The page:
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Also that weekend, I has my first spice bag. I think that this is a Dublin only delicacy. It’s chips and chicken strips in batter mixed with spices and chillies. I found it quite spicy myself but I was glad to have sampled the cultural phenomenon. Daniel made a spice bag in home economics on Monday so it is clearly part of the mainstream here. Are people outside Dublin aware of this particular thing or is it, like the deep fried Mars Bar, a delicacy only available in a particular jurisdiction?

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On Sunday I made the boys and Mr. Waffle go for a cycle along the sea front which was moderately successful. As an incentive measure, we had chips from Beshoff’s at the end of our cycle ride and before heading back. Take away chips on Friday and Sunday: truly exceptional parenting.

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Last weekend I went to a work dinner in Kerry on Friday night, took the train to Cork on Saturday morning and came back to Dublin on Saturday night. I wouldn’t exactly recommend it. Although, I must say, the view from my hotel bedroom in Killarney was lovely.

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I did get to go for a lovely lunch with my sister in this convent in Cork which has been repurposed as the Nano* Nagle centre and the UCC school of architecture.

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On Sunday, I forced everyone to walk from Bray to Greystones along the coast. Suffice it to say that it was not a success and all the children were quite cross with me, though no one was quite as cross as Michael who pointed out that it was yet another failed outing on my part and then asked when was I ever going to stop. A low point was finding out that the Dart wasn’t running and we were going to have to get a bus back from Greystones to where our car was parked in Bray. In my defence, I would say that the rain held off for much of the walk.

Actual enthusiastic little faces filled with joy:
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*Real name Hanora. My own granny was called Hanora but I can really see why it’s gone out of fashion and nickname versions were so popular. Granny was always known as Nina. If your name is Hanora, I’m sorry. Not as bad as Tanora (popular fizzy drink in Cork, not normally a girl’s name but I saw one year in the Holly Bough that a grief stricken Cork exile had gone for that for his daughter).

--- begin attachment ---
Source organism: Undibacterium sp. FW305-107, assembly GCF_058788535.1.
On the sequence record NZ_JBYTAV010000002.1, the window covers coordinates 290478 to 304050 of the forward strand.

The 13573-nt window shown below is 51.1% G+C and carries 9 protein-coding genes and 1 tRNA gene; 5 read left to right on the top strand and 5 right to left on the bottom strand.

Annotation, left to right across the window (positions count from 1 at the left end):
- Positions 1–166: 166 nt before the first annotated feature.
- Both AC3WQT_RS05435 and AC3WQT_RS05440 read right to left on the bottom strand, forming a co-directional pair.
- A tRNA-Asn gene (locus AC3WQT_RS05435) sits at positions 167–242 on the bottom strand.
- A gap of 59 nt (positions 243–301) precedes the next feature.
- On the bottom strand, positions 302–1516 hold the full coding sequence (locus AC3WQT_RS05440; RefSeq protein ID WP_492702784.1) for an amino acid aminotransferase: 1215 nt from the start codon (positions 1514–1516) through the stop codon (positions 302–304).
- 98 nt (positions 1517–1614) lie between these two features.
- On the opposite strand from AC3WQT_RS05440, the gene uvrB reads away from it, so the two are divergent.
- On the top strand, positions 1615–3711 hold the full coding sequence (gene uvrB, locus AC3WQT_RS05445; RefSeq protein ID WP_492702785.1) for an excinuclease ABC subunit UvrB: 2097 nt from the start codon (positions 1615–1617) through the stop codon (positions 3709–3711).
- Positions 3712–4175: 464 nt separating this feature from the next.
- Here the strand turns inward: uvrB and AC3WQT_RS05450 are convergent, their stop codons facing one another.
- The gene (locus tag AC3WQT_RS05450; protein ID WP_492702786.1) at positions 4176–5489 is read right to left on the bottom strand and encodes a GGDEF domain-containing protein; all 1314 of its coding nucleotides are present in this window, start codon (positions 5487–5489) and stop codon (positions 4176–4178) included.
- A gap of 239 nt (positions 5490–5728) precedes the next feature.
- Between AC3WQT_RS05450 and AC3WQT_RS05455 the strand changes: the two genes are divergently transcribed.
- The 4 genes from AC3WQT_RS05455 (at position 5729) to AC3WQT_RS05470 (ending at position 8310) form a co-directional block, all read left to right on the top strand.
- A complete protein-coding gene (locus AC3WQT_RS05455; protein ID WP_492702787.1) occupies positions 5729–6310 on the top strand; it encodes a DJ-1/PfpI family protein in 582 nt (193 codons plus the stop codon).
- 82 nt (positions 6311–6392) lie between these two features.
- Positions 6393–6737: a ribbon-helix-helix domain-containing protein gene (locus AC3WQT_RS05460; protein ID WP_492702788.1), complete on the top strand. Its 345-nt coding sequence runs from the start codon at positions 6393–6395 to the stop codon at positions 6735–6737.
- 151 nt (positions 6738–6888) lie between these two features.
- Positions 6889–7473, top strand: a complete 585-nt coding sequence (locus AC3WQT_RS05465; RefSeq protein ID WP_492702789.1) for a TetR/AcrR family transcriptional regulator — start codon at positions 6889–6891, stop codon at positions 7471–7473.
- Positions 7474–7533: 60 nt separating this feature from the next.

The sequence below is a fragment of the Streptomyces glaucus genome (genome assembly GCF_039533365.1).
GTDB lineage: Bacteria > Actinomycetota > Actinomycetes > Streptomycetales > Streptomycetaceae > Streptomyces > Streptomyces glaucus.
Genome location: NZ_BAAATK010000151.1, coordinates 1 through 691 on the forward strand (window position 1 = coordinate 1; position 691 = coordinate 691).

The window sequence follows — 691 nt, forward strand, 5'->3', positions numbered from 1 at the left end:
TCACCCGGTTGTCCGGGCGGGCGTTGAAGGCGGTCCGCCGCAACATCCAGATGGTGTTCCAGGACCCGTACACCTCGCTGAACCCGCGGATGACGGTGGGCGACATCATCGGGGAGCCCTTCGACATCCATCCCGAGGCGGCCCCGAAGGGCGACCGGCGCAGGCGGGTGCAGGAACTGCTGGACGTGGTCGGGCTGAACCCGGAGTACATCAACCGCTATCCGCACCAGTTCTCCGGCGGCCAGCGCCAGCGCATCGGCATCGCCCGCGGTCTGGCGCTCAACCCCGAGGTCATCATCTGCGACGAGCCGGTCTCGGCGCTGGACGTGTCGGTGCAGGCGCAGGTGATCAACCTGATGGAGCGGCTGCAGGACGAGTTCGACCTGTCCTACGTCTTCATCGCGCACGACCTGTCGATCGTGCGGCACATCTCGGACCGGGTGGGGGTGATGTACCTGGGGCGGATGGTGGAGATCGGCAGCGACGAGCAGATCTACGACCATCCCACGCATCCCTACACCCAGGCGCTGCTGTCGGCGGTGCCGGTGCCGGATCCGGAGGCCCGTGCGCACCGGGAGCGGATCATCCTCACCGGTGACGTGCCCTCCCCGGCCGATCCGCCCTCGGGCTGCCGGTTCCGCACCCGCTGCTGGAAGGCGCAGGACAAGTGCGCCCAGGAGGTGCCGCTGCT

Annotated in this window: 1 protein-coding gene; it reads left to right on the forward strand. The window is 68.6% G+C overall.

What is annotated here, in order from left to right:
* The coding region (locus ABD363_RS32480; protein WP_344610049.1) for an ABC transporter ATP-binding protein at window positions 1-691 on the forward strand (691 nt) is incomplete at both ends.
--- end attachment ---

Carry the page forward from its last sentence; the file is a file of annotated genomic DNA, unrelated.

Everything’s A Competition

30 April, 2018 at 10:10 pm by belgianwaffle

Former colleague: Can you get out for drinks on Friday night?
Me: No, sorry, I’m going to French karaoke at the Alliance with Mr. Waffle and the kids.
Him: You win being middle-class.

It was quite good actually. We sang a song (La Mer– it sounded exactly like it does in the video at the link) and if herself hadn’t been ill with a cold and Michael hadn’t spent the evening with his fingers in his ears and his head on the table, I think we could have ranked it among our successes.

Over-scheduled

29 April, 2018 at 9:44 pm by belgianwaffle

The weekends are killing me at the moment. Last weekend, I went to Cork on Friday night, ran around like mad (sadly not getting to the new Nano Nagle centre cafe for lunch as closed for some Presentation Sisters bash – the bitterness, even the gift shop was closed – no comfort at all to hear that they are never normally closed), came back Saturday night, on Sunday morning I was on baptism duty in the church (completely untraumatic unlike the previous time when some people turned up who had not come to the preparatory meeting the previous Wednesday and I had to run them through the whole thing at speed; it took a lot out of me but our parish priest was unphased). On Sunday afternoon, I went to a friend’s mother’s removal, then went for a quick drink with all of my bookclub (who were also at the removal) then briefly went up to visit my parents-in-law who lived nearby and then decided to visit an old friend of my mother’s of whom I am very fond who also lives nearby. It was nearly 8 by the time I got home from my extended tour of the far side of the city.